The season for cookouts, games and outdoor relaxation is in full swing at local parks across the state. It’s especially the right time for fun in the town of Warrenton, near the Virginia state line, which recently opened its first municipal park. It sits in an all-black community that has had few options for recreation over the years.
The new Hayley-Haywood Park is named after one of the park's bordering streets. Hayley-Haywood is also the name of a well-known family who lived in that neighborhood and the name of the family who donated the land for this space.
Warrenton Mayor Walter Gardner recognized one of the oldest living family members at the park’s dedication.
“We recognize Dr. L. Julian Haywood for his contributions to his hometown, the field of education and the world of medicine,” said Gardner.
The Haywood home, a pale yellow Greek Revival, is listed on the National Register of Historic Places. It's visible from the park, which is historic in its own right.
“We join with relatives, friends, neighbors, the town’s elected officials and staff to thank him for making this park possible," said Gardner.
Warrenton has never had a municipal park. On a recent Saturday afternoon, Mayor Gardner said Warren County oversees a playground built by the Rotary Club, but there hasn't been a park, until now.
"Funding is the big thing and finding a location," said Gardner. "You don’t have many large tracts of land within the municipality, so this worked out perfect.”
The Haywood family lived on that perfect piece of land for generations. They were one of the most prominent African-American families in Warrenton. Dr. Thomas Haywood was believed to be the first black doctor in town. Several older people at the dedication said he delivered them.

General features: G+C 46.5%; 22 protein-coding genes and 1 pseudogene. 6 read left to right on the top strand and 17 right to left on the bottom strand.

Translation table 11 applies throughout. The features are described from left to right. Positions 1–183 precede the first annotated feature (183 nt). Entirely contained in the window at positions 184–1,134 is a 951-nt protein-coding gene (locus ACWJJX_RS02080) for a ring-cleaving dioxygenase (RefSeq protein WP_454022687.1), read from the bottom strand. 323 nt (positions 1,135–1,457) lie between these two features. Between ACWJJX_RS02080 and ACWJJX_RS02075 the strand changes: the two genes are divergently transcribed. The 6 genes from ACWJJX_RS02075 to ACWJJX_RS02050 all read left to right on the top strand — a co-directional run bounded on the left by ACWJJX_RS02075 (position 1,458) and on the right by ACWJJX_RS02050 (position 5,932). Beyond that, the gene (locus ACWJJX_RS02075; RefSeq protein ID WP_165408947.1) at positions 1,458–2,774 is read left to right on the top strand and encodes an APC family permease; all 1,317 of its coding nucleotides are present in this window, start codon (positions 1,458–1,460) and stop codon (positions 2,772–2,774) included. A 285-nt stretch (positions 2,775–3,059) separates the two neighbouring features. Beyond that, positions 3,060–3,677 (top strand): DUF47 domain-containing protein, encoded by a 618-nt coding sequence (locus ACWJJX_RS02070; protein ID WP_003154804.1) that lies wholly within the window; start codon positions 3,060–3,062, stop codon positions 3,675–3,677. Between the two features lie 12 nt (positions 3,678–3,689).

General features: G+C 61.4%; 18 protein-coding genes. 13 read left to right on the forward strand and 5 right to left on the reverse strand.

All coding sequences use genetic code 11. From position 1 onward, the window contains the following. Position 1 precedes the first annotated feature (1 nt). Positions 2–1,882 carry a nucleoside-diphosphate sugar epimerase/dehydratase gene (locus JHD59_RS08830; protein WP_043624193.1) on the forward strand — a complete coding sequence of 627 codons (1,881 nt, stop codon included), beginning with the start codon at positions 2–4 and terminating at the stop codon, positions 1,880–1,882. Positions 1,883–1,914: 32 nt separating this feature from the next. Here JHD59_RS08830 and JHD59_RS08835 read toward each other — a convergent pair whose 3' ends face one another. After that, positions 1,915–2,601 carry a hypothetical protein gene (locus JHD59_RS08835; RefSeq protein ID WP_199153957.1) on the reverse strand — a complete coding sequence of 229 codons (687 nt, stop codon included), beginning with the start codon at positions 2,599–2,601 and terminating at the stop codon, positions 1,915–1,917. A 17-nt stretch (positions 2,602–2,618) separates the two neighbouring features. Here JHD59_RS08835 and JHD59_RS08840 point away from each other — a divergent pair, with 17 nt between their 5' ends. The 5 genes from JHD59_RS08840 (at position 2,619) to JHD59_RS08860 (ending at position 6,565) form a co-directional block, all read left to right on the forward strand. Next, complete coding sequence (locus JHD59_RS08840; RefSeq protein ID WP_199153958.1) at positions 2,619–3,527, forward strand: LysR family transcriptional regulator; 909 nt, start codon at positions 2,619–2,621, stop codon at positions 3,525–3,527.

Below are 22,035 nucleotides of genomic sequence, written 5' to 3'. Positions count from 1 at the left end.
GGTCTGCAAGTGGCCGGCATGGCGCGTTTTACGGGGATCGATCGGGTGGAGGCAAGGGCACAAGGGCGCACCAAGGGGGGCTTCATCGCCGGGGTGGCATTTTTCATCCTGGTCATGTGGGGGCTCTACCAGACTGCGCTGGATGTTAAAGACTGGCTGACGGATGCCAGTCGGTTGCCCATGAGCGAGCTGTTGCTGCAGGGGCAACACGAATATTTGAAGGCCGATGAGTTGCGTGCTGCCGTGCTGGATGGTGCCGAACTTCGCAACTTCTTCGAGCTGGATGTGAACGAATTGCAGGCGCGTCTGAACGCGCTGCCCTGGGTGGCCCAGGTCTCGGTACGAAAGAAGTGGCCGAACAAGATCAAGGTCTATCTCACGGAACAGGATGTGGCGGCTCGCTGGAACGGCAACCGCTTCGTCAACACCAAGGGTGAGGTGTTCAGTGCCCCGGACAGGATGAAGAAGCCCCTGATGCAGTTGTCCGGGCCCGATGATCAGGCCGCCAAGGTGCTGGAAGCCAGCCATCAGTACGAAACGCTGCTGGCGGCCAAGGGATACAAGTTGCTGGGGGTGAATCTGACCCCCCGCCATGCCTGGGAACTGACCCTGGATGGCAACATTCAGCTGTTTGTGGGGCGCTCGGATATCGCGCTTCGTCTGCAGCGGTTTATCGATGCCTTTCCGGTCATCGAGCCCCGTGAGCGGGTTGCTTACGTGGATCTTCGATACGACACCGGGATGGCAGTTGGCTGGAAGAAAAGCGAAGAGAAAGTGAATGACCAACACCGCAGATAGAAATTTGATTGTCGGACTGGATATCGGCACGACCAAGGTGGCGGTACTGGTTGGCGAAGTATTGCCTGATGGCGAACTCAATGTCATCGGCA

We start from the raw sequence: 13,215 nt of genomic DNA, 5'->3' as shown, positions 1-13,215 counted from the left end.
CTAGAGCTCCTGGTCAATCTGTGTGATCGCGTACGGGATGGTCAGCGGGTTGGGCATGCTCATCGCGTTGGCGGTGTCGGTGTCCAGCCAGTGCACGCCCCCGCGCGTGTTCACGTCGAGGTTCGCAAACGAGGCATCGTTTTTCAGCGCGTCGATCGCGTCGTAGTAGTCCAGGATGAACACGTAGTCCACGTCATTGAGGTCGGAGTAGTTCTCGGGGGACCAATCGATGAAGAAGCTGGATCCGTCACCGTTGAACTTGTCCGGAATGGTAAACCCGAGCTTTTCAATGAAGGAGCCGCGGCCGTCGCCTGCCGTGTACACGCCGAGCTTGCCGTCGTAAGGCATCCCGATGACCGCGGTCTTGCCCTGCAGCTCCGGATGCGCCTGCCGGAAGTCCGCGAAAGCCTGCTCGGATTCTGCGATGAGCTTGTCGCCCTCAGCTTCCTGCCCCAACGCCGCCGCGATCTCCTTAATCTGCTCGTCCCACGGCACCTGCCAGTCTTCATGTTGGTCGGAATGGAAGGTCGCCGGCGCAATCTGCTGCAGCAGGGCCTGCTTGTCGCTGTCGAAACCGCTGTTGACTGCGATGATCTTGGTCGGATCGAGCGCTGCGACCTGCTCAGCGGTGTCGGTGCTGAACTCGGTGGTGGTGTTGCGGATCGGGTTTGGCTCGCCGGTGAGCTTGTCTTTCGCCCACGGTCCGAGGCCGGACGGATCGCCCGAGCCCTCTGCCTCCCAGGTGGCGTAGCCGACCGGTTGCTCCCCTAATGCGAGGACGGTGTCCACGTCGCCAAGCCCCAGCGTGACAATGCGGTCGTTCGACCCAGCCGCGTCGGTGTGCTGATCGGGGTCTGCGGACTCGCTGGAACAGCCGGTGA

One of Thomas Haywood’s children is also a doctor. Cardiologist L. Julian Haywood is credited with getting the land donated. Once there was land for a park, the North Carolina Parks and Recreation Trust Fund awarded the town a $28,000 matching grant to transform the four-acre property. The town of Warrenton tossed in $5,000.
The 91-year-old L. Julian Haywood spent most of his career at the University of Southern California, Keck School of Medicine. But he remembers playing and working on that land in Warrenton as a young child.
“It was a cotton field, and I picked cotton row from row, all the way back down to where that fence is. Yes indeed,” said Haywood, surrounded by family at the dedication.
The family lived, played and worked the land dating back to 1904, during Reconstruction and segregation.
“We kept a horse in the barn, and we had chickens and cows and my mother used to milk the cow right in the backdoor of the house,” said Haywood.
Lyman B. Henderson is a dentist in Warrenton. He also grew up in the all-black enclave that now borders the park.
“Dr. Haywood let me keep my horse right on this lot, and I would go riding every day. I loved horses," said Henderson. "And so, this is home.”
Henderson said he was lucky when he and his family wanted to relax and picnic, they were able to hop in their car and travel to Kerr Lake. He said that wasn’t the case for many of his Warrenton neighbors. But now that’s changed.
“It’s the most fantastic thing the land could have been used for,” said Henderson, with a big smile.
The new Haley-Haywood Park sits across from the Warren County Senior Center. So far, there are a couple of picnic tables and a walking trail, but its main feature is a 9 Hole Disc Golf Course. Instead of golf balls and clubs, players use discs or Frisbees to toss into metal baskets.
There are no stalls for horses. But you can bring your dog, if it’s on a leash.